From Austerity to Abundance: Why I Am Running for California Treasurer … Governor Jerry Brown and his staff are exchanging high-fives over balancing California's budget, but the people on whose backs it was balanced are not rejoicing. The state's high-wire act has been called "the ultimate in austerity budgets." … There is another way to balance a state budget, one that leads to prosperity rather than austerity. California can stimulate its economy and the job market, restore low-cost higher education, build 21st-century infrastructure, preserve the environment, and relieve the state's debt burden, by establishing a bank that is owned by the people and returns its profits to the people. – EllenBrown.com
Dominant Social Theme: If "the people" run central banking everything will be swell.
Free-Market Analysis: If we can do one thing in this life, it would be to expose the economic gobbledygook behind the resurgence of "public banking" economics once and for all.
Ellen Brown is seemingly a kind person – an engaging individual, erudite and obviously well meaning in many ways. But her economics are a disaster. She is now running on the Green ticket and thus probably won't win, but she will surely elevate awareness of her platform and therefore will bring public banking/anti-usury economics further into the "mainstream."
She is not alone in her effort. Bill Still and a cadre of others – along with the US Intel community, in our view – are trying desperately to recreate the populism of the 1800s and, more pertinently, of the 1930s.
The private/public Federal Reserve model is failing and thus powerful banking factions and the Intel agencies they interact with are trying to set up the next model, which is public banking. The idea is that by misleading people about what public banking is and does, people will be drawn into supporting this meme.
The problem is the "monopoly" franchise delivered to the central bank by the state. Modern central banks effectively have a stranglehold on money creation. From five central banks at the beginning of the century, some 150 have been created now, mostly coordinated by the Bank for International Settlements.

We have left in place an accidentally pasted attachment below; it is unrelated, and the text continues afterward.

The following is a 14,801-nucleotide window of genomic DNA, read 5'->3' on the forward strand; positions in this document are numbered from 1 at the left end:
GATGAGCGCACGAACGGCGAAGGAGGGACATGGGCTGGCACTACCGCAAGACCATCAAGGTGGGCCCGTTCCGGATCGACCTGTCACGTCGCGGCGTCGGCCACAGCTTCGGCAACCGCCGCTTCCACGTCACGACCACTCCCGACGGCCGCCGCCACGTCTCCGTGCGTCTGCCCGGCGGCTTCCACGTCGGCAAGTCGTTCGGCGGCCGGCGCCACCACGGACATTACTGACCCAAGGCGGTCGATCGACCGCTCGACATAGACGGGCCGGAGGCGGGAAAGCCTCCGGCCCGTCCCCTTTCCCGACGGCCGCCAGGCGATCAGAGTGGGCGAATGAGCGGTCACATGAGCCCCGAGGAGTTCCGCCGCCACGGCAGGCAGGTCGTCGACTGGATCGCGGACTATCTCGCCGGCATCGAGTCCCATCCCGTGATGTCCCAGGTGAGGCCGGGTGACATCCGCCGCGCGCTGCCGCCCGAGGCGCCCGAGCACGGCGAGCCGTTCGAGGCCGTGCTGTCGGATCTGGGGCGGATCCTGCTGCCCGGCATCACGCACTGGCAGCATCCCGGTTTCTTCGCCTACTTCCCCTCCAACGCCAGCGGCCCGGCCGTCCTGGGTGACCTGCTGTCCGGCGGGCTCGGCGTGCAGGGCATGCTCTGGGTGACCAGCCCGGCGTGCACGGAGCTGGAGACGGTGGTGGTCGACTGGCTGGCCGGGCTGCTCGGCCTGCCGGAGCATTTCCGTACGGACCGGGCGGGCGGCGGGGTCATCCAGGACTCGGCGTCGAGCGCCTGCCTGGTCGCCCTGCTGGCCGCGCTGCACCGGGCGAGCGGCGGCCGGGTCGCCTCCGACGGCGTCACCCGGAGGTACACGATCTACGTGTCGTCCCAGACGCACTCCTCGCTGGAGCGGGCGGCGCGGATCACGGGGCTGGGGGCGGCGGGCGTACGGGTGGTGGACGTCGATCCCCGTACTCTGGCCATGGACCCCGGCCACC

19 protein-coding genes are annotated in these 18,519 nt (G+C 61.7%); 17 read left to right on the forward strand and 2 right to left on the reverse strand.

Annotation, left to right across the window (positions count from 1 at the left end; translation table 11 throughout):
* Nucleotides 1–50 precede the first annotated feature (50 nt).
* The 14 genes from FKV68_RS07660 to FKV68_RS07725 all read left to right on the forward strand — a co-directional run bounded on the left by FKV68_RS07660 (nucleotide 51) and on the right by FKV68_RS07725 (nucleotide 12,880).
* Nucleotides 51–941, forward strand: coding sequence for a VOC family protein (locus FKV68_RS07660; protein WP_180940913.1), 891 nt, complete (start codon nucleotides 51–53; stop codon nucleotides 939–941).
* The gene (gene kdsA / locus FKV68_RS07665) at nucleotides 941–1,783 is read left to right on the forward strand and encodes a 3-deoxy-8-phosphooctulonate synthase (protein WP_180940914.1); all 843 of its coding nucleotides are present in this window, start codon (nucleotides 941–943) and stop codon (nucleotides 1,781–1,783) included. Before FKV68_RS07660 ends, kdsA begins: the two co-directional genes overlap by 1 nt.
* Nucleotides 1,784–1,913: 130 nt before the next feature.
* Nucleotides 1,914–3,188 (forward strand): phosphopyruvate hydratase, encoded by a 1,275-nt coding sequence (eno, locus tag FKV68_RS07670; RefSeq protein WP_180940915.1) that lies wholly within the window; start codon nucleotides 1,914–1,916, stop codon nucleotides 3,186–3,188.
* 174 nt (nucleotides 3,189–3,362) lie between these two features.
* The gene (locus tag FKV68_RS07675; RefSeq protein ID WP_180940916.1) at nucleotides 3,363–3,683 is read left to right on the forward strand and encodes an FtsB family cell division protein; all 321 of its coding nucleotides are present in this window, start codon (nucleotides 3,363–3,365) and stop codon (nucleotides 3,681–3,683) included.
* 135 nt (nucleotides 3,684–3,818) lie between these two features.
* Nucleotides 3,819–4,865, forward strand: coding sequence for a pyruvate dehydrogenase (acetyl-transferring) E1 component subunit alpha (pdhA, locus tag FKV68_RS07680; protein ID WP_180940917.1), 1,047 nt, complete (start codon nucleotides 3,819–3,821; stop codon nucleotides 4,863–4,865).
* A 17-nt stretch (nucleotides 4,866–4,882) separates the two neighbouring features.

Those who wish to confuse the issue will often point out that commercial banks "create" most of the money in circulation, but it is the central bank that sets the initial volume and price of money and is responsible for the balance sheets of commercial banks. Without central banking, the entire system of modern finance would founder. That's why central bankers journey to the BIS every month in Switzerland to "coordinate" policy rather than a gaggle of commercial bankers.
The other pillar of the modern state is corporate personhood, another state-mandated facility. Monopoly central banking and corporate personhood are both buttressed by state force. Without these two elements, modern societies would look a lot different – more like the locally-based agrarian/republican communities that Thomas Jefferson envisioned.
Ellen Brown is going in the other direction, however. She and her supporters have decided the antidote to big government is MORE big government – just a different kind. Here's more from Ms. Brown's article:
In the 1960s, the governor of California was Jerry Brown's father Pat Brown, a New Deal visionary who believed that investment in education, infrastructure and local business was an investment in the future. Our goal is to revive that optimistic vision in 2014.
We are running on the endorsement of the Green Party – along with Luis Rodriguez for governor and David Curtis for secretary of state – because Green Party candidates take no corporate money. Candidates who take corporate money – and that means nearly all conventional candidates – are beholden to large corporate interests and cannot properly represent the interests of the disenfranchised 99%.
In North Dakota … all of the state's revenues are deposited by law in the state-owned Bank of North Dakota (BND). The BND is set up as a DBA of the state ("North Dakota doing business as the Bank of North Dakota"), which means all of the state's capital is technically the bank's capital.
The bank uses its copious capital and deposit pool to generate credit for local purposes. The BND is a major money-maker for the state, returning a sizable dividend annually to the treasury. Every year since the 2008 banking crisis, it has reported a return on investment of between 17 percent and 26 percent.
The BND also provides what is essentially interest-free credit for state projects, since the state owns the bank and gets the interest back. The BND partners with local banks rather than competing with them, strengthening their capital and deposit bases and allowing them to keep loans on their books rather than having to sell them off to investors.
This practice allowed North Dakota to avoid the subprime crisis that destroyed the housing market in other states. Consider the awesome potential for California, with its massive capital and deposit bases … What could California do with $155 billion in interest-free credit?